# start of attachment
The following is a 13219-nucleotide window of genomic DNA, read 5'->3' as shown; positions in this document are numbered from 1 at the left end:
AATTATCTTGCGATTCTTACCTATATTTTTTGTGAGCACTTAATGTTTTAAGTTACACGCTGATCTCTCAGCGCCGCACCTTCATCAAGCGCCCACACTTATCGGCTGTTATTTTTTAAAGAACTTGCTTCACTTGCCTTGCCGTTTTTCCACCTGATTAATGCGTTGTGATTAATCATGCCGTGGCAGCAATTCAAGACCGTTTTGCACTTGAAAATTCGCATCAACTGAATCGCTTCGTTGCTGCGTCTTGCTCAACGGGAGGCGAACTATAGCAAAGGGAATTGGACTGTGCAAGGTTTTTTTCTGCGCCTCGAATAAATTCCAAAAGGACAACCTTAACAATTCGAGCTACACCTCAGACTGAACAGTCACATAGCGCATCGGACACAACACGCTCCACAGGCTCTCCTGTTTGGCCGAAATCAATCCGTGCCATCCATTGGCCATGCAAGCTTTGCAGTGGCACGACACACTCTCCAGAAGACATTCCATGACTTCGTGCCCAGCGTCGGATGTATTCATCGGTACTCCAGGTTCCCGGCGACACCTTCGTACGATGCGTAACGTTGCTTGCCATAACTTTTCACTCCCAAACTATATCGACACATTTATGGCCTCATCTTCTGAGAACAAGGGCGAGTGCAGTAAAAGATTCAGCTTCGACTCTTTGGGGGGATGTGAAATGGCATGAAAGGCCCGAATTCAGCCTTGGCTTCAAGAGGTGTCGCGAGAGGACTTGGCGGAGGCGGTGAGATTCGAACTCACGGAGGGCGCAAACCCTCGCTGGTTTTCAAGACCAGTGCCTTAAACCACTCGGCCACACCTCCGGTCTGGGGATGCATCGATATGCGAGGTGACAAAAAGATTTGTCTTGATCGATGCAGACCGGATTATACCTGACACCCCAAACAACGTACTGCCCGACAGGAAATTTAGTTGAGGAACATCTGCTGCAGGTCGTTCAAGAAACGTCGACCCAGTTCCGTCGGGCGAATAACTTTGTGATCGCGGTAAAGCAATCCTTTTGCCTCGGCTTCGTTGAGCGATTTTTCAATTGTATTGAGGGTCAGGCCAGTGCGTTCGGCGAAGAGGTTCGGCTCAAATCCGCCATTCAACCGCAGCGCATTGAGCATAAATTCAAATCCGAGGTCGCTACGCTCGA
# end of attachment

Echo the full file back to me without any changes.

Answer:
The following is a 13219-nucleotide window of genomic DNA, read 5'->3' as shown; positions in this document are numbered from 1 at the left end:
AATTATCTTGCGATTCTTACCTATATTTTTTGTGAGCACTTAATGTTTTAAGTTACACGCTGATCTCTCAGCGCCGCACCTTCATCAAGCGCCCACACTTATCGGCTGTTATTTTTTAAAGAACTTGCTTCACTTGCCTTGCCGTTTTTCCACCTGATTAATGCGTTGTGATTAATCATGCCGTGGCAGCAATTCAAGACCGTTTTGCACTTGAAAATTCGCATCAACTGAATCGCTTCGTTGCTGCGTCTTGCTCAACGGGAGGCGAACTATAGCAAAGGGAATTGGACTGTGCAAGGTTTTTTTCTGCGCCTCGAATAAATTCCAAAAGGACAACCTTAACAATTCGAGCTACACCTCAGACTGAACAGTCACATAGCGCATCGGACACAACACGCTCCACAGGCTCTCCTGTTTGGCCGAAATCAATCCGTGCCATCCATTGGCCATGCAAGCTTTGCAGTGGCACGACACACTCTCCAGAAGACATTCCATGACTTCGTGCCCAGCGTCGGATGTATTCATCGGTACTCCAGGTTCCCGGCGACACCTTCGTACGATGCGTAACGTTGCTTGCCATAACTTTTCACTCCCAAACTATATCGACACATTTATGGCCTCATCTTCTGAGAACAAGGGCGAGTGCAGTAAAAGATTCAGCTTCGACTCTTTGGGGGGATGTGAAATGGCATGAAAGGCCCGAATTCAGCCTTGGCTTCAAGAGGTGTCGCGAGAGGACTTGGCGGAGGCGGTGAGATTCGAACTCACGGAGGGCGCAAACCCTCGCTGGTTTTCAAGACCAGTGCCTTAAACCACTCGGCCACACCTCCGGTCTGGGGATGCATCGATATGCGAGGTGACAAAAAGATTTGTCTTGATCGATGCAGACCGGATTATACCTGACACCCCAAACAACGTACTGCCCGACAGGAAATTTAGTTGAGGAACATCTGCTGCAGGTCGTTCAAGAAACGTCGACCCAGTTCCGTCGGGCGAATAACTTTGTGATCGCGGTAAAGCAATCCTTTTGCCTCGGCTTCGTTGAGCGATTTTTCAATTGTATTGAGGGTCAGGCCAGTGCGTTCGGCGAAGAGGTTCGGCTCAAATCCGCCATTCAACCGCAGCGCATTGAGCATAAATTCAAATCCGAGGTCGCTACGCTCGA